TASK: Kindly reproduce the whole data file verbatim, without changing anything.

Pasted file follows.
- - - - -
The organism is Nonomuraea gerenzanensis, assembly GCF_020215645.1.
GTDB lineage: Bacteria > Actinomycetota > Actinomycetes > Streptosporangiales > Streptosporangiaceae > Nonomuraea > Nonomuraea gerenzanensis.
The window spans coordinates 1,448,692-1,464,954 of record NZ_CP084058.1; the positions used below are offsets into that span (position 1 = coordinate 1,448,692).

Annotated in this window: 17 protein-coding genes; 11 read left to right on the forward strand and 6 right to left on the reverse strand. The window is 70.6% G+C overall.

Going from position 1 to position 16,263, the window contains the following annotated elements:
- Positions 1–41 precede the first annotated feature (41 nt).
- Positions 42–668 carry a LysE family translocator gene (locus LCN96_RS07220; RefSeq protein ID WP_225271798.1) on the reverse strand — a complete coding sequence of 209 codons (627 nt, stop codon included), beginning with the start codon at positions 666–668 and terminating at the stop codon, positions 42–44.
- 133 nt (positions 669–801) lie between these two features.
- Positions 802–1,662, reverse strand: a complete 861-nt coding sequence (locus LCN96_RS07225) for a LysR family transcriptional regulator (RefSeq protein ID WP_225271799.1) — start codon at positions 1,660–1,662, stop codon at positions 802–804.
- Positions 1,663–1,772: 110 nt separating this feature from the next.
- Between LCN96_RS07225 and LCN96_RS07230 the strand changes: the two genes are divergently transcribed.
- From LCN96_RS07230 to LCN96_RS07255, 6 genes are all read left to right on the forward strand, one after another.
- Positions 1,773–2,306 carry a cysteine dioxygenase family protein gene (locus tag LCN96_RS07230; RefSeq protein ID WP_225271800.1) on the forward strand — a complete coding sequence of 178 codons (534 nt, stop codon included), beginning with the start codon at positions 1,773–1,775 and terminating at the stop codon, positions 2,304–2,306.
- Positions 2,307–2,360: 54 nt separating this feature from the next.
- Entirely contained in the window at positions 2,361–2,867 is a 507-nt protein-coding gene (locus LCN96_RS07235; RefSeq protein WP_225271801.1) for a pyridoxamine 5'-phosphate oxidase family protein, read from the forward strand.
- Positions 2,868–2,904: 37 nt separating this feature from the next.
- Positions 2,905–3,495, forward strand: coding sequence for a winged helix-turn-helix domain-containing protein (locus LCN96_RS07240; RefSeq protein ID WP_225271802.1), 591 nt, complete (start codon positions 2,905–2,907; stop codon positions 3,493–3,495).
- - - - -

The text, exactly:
The organism is Nonomuraea gerenzanensis, assembly GCF_020215645.1.
GTDB lineage: Bacteria > Actinomycetota > Actinomycetes > Streptosporangiales > Streptosporangiaceae > Nonomuraea > Nonomuraea gerenzanensis.
The window spans coordinates 1,448,692-1,464,954 of record NZ_CP084058.1; the positions used below are offsets into that span (position 1 = coordinate 1,448,692).

Annotated in this window: 17 protein-coding genes; 11 read left to right on the forward strand and 6 right to left on the reverse strand. The window is 70.6% G+C overall.

Going from position 1 to position 16,263, the window contains the following annotated elements:
- Positions 1–41 precede the first annotated feature (41 nt).
- Positions 42–668 carry a LysE family translocator gene (locus LCN96_RS07220; RefSeq protein ID WP_225271798.1) on the reverse strand — a complete coding sequence of 209 codons (627 nt, stop codon included), beginning with the start codon at positions 666–668 and terminating at the stop codon, positions 42–44.
- 133 nt (positions 669–801) lie between these two features.
- Positions 802–1,662, reverse strand: a complete 861-nt coding sequence (locus LCN96_RS07225) for a LysR family transcriptional regulator (RefSeq protein ID WP_225271799.1) — start codon at positions 1,660–1,662, stop codon at positions 802–804.
- Positions 1,663–1,772: 110 nt separating this feature from the next.
- Between LCN96_RS07225 and LCN96_RS07230 the strand changes: the two genes are divergently transcribed.
- From LCN96_RS07230 to LCN96_RS07255, 6 genes are all read left to right on the forward strand, one after another.
- Positions 1,773–2,306 carry a cysteine dioxygenase family protein gene (locus tag LCN96_RS07230; RefSeq protein ID WP_225271800.1) on the forward strand — a complete coding sequence of 178 codons (534 nt, stop codon included), beginning with the start codon at positions 1,773–1,775 and terminating at the stop codon, positions 2,304–2,306.
- Positions 2,307–2,360: 54 nt separating this feature from the next.
- Entirely contained in the window at positions 2,361–2,867 is a 507-nt protein-coding gene (locus LCN96_RS07235; RefSeq protein WP_225271801.1) for a pyridoxamine 5'-phosphate oxidase family protein, read from the forward strand.
- Positions 2,868–2,904: 37 nt separating this feature from the next.
- Positions 2,905–3,495, forward strand: coding sequence for a winged helix-turn-helix domain-containing protein (locus LCN96_RS07240; RefSeq protein ID WP_225271802.1), 591 nt, complete (start codon positions 2,905–2,907; stop codon positions 3,493–3,495).